LifeLines Cohort Study: Heart Patients Advised to Move More to Avoid Heart Attacks and Strokes

"Inactive People Have the Most to Gain"

 

Sophia Antipolis, April 17, 2021: Elevated blood pressure, high cholesterol and diabetes increase the risk of heart disease. But a large study today reveals that in people with these conditions, increasing activity levels is associated with a reduced likelihood of heart events and mortality. The research is presented at ESC Preventive Cardiology 2021, an online scientific congress of the European Society of Cardiology (ESC).1

Study author Dr. Esmée Bakker of Radboud University Medical Center, Nijmegen, the Netherlands said: “Previous research showed that improvements in physical activity are beneficial to health. However, those studies were performed in the general population. In our study, we were interested to see if there were similar effects in individuals with cardiovascular risk factors such as high blood pressure, high cholesterol, and diabetes.”

The study included 88,320 individuals from the LifeLines Cohort Study. Participants underwent a physical examination and completed questionnaires about their medical history and lifestyle including exercise. The questionnaires were repeated after approximately four years.

Study participants were divided into five groups according to activity levels at baseline and four years: large reduction, moderate reduction, no change, moderate improvement, and large improvement.2 Participants were followed-up for a median of seven years after the first assessment for the occurrence of cardiovascular disease or death.

A total of 18,502 (21%) individuals had high blood pressure, high cholesterol, and/or diabetes at the start of the study. The average age of this group was 55 years. After adjusting for age, sex, and baseline physical activity, the researchers found that those with a moderate to large improvement in physical activity were around 30% less likely to develop cardiovascular disease or die during follow-up compared to those who did not change their activity level.

The remaining 69,808 (79%) participants did not have high blood pressure, high cholesterol, or diabetes at the start of the study. The average age of this group was 43 years. After adjusting for age, sex, and baseline physical activity, the researchers found that those with large reductions in physical activity had a 40% higher risk of cardiovascular disease or death compared to those who did not change their activity level.

Dr. Bakker said: “Our study suggests that to prevent heart attacks and strokes and boost longevity, healthy individuals should maintain their physical activity levels, while those with risk factors need to become more active. The associations we found were even more pronounced in people who were relatively sedentary at the start of the study, indicating that inactive people have the most to gain.”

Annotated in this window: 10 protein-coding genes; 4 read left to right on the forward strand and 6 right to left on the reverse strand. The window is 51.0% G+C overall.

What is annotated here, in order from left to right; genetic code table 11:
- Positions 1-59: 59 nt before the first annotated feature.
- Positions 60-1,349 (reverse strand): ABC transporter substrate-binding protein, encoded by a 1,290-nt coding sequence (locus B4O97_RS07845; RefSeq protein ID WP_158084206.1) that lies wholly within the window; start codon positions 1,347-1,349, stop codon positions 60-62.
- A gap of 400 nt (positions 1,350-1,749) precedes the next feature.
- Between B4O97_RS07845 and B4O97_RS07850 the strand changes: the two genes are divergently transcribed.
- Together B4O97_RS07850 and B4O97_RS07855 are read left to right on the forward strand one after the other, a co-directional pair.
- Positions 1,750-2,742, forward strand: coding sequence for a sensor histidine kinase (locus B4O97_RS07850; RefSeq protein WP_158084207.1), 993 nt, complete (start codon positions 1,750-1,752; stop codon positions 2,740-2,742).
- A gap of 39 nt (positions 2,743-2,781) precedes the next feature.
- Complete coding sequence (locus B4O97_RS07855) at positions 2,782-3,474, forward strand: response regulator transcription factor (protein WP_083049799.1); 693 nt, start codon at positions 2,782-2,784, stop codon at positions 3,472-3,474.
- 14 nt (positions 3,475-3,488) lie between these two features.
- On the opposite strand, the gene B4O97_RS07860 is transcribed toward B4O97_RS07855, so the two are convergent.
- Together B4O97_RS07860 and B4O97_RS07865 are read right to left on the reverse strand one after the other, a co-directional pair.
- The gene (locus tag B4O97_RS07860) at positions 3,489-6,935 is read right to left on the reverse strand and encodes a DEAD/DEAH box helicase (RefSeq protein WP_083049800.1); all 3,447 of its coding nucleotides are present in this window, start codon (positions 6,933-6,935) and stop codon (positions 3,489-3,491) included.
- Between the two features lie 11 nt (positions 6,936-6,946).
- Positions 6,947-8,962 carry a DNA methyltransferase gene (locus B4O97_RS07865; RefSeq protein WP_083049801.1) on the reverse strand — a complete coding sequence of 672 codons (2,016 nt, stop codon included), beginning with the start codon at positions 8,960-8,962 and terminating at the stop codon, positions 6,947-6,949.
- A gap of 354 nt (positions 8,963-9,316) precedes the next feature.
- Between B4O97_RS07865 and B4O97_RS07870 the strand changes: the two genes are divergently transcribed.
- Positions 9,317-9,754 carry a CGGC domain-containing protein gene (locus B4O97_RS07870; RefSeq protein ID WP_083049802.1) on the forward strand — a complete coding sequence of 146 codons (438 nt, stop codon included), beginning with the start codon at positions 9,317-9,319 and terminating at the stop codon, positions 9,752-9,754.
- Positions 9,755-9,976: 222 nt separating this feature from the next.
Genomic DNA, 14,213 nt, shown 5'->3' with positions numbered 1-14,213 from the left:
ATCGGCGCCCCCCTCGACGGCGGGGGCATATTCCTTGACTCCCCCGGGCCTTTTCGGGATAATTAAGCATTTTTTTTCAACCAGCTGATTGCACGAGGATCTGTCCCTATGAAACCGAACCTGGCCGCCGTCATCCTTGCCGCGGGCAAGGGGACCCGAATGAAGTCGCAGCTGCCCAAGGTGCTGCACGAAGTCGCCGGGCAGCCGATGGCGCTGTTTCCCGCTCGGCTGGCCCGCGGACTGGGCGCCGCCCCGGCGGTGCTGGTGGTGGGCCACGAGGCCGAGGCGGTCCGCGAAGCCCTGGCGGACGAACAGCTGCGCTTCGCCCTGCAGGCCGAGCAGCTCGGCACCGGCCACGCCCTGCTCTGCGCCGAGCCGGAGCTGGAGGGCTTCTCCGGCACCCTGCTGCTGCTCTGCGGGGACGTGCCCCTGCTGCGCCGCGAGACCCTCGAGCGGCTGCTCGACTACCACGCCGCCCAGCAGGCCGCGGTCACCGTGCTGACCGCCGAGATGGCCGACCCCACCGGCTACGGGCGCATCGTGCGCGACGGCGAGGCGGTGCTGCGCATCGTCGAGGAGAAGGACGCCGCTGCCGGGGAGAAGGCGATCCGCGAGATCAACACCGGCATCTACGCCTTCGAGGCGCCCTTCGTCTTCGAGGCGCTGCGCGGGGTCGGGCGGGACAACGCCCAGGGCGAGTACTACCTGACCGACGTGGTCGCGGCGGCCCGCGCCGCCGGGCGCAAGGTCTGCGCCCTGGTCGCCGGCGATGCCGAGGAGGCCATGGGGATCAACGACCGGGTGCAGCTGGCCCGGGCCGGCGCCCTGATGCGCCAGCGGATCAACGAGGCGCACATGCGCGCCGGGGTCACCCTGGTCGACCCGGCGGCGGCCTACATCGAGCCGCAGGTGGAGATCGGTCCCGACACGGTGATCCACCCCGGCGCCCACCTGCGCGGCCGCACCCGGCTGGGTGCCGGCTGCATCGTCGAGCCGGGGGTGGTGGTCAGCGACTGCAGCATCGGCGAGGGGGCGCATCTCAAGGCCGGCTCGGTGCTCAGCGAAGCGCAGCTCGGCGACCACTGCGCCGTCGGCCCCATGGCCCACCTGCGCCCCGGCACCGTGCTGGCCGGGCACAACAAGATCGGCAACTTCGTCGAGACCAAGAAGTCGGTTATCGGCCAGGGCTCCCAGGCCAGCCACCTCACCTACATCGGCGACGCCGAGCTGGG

To prevent heart disease, European guidelines recommend at least 150 minutes a week of moderate
intensity or 75 minutes a week of vigorous intensity aerobic physical activity or an equivalent combination.3

Dr. Bakker said: “If you are currently sedentary, walking is a good activity to start with. If you are already hitting the recommended amount, try doing 10 minutes more each day or increasing the intensity.”

Funding: The study was funded by the Dutch Ministry of Health, Welfare and Sport, the Dutch Ministry of Economic Affairs, and the University of Groningen, the Netherlands. 

Disclosures: None.

References and notes
1Abstract title: Impact of cardiovascular health status on the association between changes in physical activity and major cardiovascular events and mortality among 88,320 adults: outcomes of the Lifelines Cohort Study.
2Change in physical activity was based on weekly metabolic equivalent of task (MET)-minutes. When MET-minutes are translated to minutes of running per week (10 km/hour), the five groups are: large reduction (drop of at least 150 minutes), moderate reduction (25-150 minutes less), no change, moderate improvement (25-150 minutes more), large improvement (at least 150 minutes more).
3Piepoli MF, Hoes AW, Agewall S, et al. 2016 European Guidelines on cardiovascular disease prevention in clinical practice. Eur Heart J. 2016:37:2315–2381.

About the European Association of Preventive Cardiology
The European Association of Preventive Cardiology (EAPC) is a branch of the ESC. Its mission is to promote excellence in research, practice, education and policy in cardiovascular health, primary and secondary prevention.

About ESC Preventive Cardiology 2021  #ESCPrev2021
ESC Preventive Cardiology 2021, formerly EuroPrevent, is the leading international congress on preventive cardiology and the online annual congress of the European Association of Preventive Cardiology (EAPC) of the European Society of Cardiology (ESC). 

About the European Society of Cardiology

The European Society of Cardiology brings together health care professionals from more than 150 countries, working to advance cardiovascular medicine and help people lead longer, healthier lives.